Bruins

Is McAvoy really in line for 'a huge contract' with Bruins? Maybe not

Is McAvoy really in line for 'a huge contract' with Bruins? Maybe not

There’s quite the interesting debate going on these days about just how much Bruins RFA defenseman Charlie McAvoy should get on his second contract.

NBC’s Pro Hockey Talk tweeted out a story proclaiming that both McAvoy and Columbus Blue Jackets D-man Zach Werenski should be in line for “huge contracts” and conjured up some numbers that put those two young defenseman in a class with Drew Doughty and Erik Karlsson at the same stage of their careers.

Certainly the 21-year-old McAvoy and 21-year-old Werenski have shown promise as excellent puck-movers and developing two-way D-men in their short NHL careers. But to lump the two of them together into the same class is not something I’m sure the Bruins would do at this point in their separate negotiations.

First off, both Doughty and Karlsson were Norris Trophy finalists before they got their massive contracts. Secondly, do you know how many games Doughty missed with injuries before he signed his eight-year, $56 million contract?

He missed seven NHL games with injuries in his first three seasons with the Kings, including just one in his first two seasons in Los Angeles. Doughty also put together a 16-goal, 59-point masterpiece sophomore season, all while averaging 24 plus minutes of ice time per game over those first three NHL seasons in L.A.

All due respect to a special talent in McAvoy who idolizes Doughty, but he hasn’t even been close to that kind of dominance yet in his very promising, young NHL career. He was brilliant in the Stanley Cup Playoffs and he's shown big time flashes for the B's, but he's also missed almost 50 games with injuries over the last two years. 

Werenski has averaged 13 goals and 40 points in his three NHL seasons with Columbus and missed a total of nine NHL games in his first two seasons before playing the full 82-game schedule this past season for the Blue Jackets. He’s a lot closer to Doughty in terms of a comparable situation at this point in his young NHL career.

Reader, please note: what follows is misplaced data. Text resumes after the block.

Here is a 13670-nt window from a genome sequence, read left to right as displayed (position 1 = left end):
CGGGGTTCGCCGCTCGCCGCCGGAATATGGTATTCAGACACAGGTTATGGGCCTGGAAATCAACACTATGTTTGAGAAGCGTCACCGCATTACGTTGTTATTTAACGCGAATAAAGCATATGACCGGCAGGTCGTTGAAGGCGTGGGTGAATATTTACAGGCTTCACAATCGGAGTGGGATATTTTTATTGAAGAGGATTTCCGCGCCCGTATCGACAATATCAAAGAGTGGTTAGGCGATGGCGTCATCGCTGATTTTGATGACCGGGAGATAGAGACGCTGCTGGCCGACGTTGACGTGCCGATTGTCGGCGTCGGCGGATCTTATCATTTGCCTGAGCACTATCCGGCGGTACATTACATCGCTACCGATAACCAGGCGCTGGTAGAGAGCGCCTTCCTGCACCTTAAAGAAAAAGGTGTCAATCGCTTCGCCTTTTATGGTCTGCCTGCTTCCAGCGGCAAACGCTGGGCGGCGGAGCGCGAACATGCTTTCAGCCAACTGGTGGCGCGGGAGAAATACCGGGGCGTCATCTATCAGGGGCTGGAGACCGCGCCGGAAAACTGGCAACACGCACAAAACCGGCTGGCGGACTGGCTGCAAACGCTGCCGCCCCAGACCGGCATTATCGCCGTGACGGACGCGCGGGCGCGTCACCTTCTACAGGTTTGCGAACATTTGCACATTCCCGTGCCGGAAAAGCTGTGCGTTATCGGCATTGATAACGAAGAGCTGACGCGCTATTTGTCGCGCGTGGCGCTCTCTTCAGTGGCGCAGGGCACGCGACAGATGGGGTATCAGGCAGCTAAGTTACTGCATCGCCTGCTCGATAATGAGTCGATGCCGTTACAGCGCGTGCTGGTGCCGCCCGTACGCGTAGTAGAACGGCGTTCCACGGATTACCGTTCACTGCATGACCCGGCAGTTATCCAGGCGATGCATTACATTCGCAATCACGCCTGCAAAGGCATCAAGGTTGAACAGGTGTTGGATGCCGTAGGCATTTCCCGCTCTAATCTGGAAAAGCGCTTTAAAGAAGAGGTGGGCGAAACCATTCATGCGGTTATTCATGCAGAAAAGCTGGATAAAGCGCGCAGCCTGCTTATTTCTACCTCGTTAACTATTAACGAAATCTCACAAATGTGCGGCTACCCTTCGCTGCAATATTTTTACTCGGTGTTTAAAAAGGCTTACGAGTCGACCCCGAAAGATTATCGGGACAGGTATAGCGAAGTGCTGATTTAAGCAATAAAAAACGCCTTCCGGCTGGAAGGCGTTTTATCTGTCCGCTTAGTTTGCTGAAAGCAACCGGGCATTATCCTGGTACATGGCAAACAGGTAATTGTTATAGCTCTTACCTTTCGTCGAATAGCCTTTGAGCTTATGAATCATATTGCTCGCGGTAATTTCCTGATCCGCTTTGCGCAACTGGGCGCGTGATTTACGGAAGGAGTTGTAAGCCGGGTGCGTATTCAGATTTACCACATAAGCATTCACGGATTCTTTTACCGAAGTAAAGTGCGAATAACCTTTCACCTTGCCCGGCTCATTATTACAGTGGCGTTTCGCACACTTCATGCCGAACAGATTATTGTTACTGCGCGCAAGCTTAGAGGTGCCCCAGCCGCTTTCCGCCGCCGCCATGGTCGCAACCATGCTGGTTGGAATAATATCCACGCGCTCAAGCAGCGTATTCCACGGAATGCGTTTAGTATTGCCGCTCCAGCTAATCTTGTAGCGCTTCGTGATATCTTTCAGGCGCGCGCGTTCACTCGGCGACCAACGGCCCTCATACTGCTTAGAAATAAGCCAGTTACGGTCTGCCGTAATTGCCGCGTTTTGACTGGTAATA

Werenski has the ability to be offer-sheeted by other prospective NHL teams, and has all the makings of an RFA who could cash in on something similar to the massive eight-year, $60 million deal signed by Florida’s Aaron Ekblad a couple of seasons ago.

McAvoy, on the other hand, has topped out at seven goals and 32 points in the better of his two NHL seasons (his rookie campaign) and has missed a whopping 47 games due to injuries in his first two seasons. McAvoy also can’t be tendered with an offer sheet by other NHL teams because he has fewer than three full years of NHL service based on the 40-game rule adopted by the league when it comes to restricted free agents.

So really there are very few parallels between Werenski’s negotiating leverage right now and McAvoy’s situation headed into his third NHL season with Boston.

If McAvoy wants to get the “huge contract” with the B’s then he’s going to have to earn it with a dominant, healthy season that he has yet to put together at the NHL level. It’s really as simple as that, regardless of his Corsi numbers when he has been healthy over the last two seasons.

The best course of action for both the Bruins and McAvoy?

It would be sign a bridge contract for a couple of years where the young D-man gets the $5-6 million per season based on his closest comparable players (Esa Lindell, for one), and puts together the kind of years that would put him closer to the Doughty/Karlsson/Ekblad max contract neighborhood that he’s clearly aspiring to at this point.

Basically, McAvoy at this point will need to sign the qualifying offer given to him by the Bruins or sit out until he agrees to a long-term second deal with the Boston. The reality is this: The Bruins young D-man has zero leverage this time around in negotiations aside from being a key player for the B's in both their present and future plans. Then again, the Bruins did pretty well in the first half last season when McAvoy was barely a presence while battling through concussion-related issues, and before he put together a very strong second half and postseason during their run to Game 7 of the Cup Final.